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Columbia Family & Divorce Lawyer > Blog > Alimony > BUT YOUR HONOR, I HAVE A PRENUP! Kelly Clarkson’s soon-to-be Ex asks for $436,000/month in support

BUT YOUR HONOR, I HAVE A PRENUP! Kelly Clarkson’s soon-to-be Ex asks for $436,000/month in support

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Earlier this year, Kelly Clarkson announced her separation from her husband of seven years, Brandon Blackstock. If you don’t know who Clarkson is, I applaud you for not being consumed by television shows, music, and gossip media – most of us are not that disciplined. Clarkson, the season one winner of American Idol has gone on to have a very successful career as both a musician and a television personality. Blackstock is also familiar with showbiz as he is a talent manager for various superstars, including Blake Shelton, and is successful in his own right. In fact, Blackstock’s father was Clarkson’s manager when the two first met, but I digress.

Prior to getting hitched, Clarkson and Blackstock signed a Prenuptial Agreement. Such agreements are extremely common among celebrities and can be used to, inter alia, protect pre-marital assets, define what will constitute marital property, determine future division of assets, and settle alimony/attorney’s fees claims. A prenuptial agreement is essentially a binding contract between two adults that provides for what happens should their marriage end. Notice that child custody and support are not in the list of things that can be agreed upon in a prenuptial agreement. That’s because, at least in Maryland, you cannot contract for child custody/support in advance. Given that circumstances can always change, the court must be able to do what is in the best interest of the child/children. Clarkson and Blackstock have two young children, and at the end of November Clarkson was awarded primary custody of the children with visitation to Blackstock on the 1st, 3rd, and 5th weekends of the month.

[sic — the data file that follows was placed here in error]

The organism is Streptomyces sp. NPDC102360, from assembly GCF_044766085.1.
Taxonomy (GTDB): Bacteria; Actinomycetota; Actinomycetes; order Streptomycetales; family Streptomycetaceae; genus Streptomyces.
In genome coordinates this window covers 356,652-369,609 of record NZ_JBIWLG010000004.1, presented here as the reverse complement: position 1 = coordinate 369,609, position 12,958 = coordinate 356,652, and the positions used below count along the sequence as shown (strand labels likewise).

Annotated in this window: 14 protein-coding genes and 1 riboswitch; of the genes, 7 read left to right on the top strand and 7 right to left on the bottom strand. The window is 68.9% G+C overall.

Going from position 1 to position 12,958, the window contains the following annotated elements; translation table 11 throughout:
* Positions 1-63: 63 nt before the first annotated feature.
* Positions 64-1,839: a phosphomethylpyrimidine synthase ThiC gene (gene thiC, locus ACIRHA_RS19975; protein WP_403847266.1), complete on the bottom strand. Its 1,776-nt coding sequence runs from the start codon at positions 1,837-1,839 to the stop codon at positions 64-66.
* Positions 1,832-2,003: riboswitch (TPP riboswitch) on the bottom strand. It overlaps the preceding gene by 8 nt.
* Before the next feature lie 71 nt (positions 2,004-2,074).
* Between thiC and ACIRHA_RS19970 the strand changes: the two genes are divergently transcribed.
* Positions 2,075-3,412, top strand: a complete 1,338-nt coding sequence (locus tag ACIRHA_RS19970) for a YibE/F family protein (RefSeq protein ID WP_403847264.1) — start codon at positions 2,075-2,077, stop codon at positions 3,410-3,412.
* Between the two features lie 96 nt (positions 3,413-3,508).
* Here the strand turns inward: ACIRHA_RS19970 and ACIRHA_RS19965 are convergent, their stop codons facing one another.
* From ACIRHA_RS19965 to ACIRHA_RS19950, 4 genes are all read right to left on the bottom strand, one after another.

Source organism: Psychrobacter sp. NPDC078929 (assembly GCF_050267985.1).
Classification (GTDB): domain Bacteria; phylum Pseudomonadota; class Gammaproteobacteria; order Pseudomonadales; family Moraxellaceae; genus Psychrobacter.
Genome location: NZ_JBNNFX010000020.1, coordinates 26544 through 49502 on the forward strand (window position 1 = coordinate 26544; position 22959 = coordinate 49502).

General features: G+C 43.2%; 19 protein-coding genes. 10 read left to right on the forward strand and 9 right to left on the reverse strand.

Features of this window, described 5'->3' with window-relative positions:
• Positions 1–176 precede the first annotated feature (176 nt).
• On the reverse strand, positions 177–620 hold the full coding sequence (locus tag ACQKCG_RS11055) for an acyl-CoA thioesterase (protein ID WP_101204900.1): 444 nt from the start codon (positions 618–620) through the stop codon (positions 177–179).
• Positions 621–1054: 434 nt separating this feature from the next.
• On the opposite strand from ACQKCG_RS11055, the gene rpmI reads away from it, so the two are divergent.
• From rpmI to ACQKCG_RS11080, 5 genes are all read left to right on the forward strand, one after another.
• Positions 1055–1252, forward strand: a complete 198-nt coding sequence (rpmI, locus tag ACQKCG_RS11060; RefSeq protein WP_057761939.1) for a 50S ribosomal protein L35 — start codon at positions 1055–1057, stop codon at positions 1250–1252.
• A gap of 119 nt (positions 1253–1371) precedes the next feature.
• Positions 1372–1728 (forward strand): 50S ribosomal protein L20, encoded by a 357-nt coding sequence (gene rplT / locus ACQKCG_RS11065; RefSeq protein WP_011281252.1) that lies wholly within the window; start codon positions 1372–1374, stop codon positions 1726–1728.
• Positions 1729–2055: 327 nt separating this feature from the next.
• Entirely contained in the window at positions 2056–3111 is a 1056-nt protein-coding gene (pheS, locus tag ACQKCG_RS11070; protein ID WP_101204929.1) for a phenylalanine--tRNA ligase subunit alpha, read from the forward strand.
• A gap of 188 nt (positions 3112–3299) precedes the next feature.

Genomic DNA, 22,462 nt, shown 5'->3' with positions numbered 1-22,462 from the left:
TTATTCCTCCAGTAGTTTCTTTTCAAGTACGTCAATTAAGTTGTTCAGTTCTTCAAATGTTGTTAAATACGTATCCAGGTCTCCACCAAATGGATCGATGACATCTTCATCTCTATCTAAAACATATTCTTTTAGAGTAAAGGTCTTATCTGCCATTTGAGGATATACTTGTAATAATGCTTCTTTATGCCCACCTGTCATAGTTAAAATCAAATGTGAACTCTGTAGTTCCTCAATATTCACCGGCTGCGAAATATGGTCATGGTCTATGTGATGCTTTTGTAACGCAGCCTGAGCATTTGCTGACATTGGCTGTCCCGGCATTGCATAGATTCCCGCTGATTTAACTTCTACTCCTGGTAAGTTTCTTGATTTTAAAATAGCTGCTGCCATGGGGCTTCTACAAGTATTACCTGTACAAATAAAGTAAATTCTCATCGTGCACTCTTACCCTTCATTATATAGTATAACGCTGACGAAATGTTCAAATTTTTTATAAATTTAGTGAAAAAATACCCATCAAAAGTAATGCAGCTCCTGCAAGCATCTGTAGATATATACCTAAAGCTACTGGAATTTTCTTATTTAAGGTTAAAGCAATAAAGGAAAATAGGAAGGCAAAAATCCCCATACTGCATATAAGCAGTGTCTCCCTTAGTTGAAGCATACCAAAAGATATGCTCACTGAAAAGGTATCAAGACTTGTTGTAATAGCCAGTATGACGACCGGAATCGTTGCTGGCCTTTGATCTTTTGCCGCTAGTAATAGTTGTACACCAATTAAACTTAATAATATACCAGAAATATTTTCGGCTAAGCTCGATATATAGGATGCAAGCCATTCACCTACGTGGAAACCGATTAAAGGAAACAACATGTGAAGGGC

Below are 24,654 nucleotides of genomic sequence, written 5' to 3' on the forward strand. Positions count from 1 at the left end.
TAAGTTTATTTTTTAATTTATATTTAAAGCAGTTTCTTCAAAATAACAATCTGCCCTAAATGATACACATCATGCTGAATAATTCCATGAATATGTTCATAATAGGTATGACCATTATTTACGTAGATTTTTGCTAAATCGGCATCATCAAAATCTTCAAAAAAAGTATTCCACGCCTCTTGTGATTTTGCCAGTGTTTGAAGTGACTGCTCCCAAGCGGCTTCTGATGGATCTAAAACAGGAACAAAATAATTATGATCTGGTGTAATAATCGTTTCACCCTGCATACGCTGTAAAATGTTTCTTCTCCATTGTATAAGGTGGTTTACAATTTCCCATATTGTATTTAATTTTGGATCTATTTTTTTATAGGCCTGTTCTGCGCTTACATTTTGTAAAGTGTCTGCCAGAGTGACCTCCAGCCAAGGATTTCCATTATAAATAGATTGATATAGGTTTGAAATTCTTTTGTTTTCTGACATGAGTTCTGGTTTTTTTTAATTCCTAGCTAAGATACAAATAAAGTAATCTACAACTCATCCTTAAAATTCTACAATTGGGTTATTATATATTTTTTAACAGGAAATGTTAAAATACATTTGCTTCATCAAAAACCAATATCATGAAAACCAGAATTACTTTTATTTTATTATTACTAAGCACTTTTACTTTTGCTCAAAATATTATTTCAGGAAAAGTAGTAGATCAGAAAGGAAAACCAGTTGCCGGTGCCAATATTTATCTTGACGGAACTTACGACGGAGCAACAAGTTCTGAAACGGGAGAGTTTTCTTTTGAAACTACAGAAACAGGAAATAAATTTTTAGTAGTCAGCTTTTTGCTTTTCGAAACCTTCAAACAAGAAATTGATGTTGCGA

As is common in highly contentious, litigated divorce cases, one party was not happy with the court’s order – here, it was Blackstock. On Monday, just days after Clarkson’s custody victory, Blackstock filed for support to the tune of $436,000 per month and asked for $2 million dollars in attorney’s fees. Taking out the portion that he claims is for child support, Blackstone is asking for $301,000 per month in spousal support (alimony) from Clarkson, or just over $3.6 million per year. According to celebritynetworth.com (which I am in no way endorsing), Clarkson’s net worth is about $45 million dollars while Blackstock’s income is unknown but his reported worth is about $10 million dollars, so there’s a lot of money going around.

Although the terms of the Prenuptial Agreement are unknown, Clarkson has been very clear that she is trying to enforce their prenuptial agreement. It is likely she wants to do so because the prenuptial agreement includes a waiver of spousal support and alimony. By requesting spousal support (alimony) and attorney’s fees, Blackstone is likely challenging the parties’ prenuptial agreement. Can he do this? Can he challenge the Prenuptial Agreement? The short answer: he can try. In Maryland, if your prenuptial agreement is done by competent counsel, you should be okay. However, the court can decide to not enforce a prenuptial agreement for several reasons including: one spouse was coerced into signing (or under duress), one spouse did not have the capacity to sign, or the prenuptial agreement is so unconscionable that it cannot be upheld. This list is not exclusive, but it gives you an example. Without knowing the details of the Clarkson/Blackstone prenuptial agreement itself, or the circumstances surrounding its drafting/signing, there is no way to comment on the likelihood that a court would void the prenuptial agreement. It will be very interesting to see what comes of the new development in this case – check back here for updates as more details are released!


** The topics in this blog post are for informational purposes only and should not be construed as legal advice. All situations are different and prenuptial agreements are particularly finicky. If you are thinking of getting married and have assets you want to protect, have been asked to sign a prenuptial agreement, are thinking of getting divorced, are getting divorced, have children with someone and may need a custody and/or support determination, you should seek legal counsel to make sure your rights are protected. We are currently accepting clients in the central Maryland area and are happy to consult with you about your unique legal needs!**

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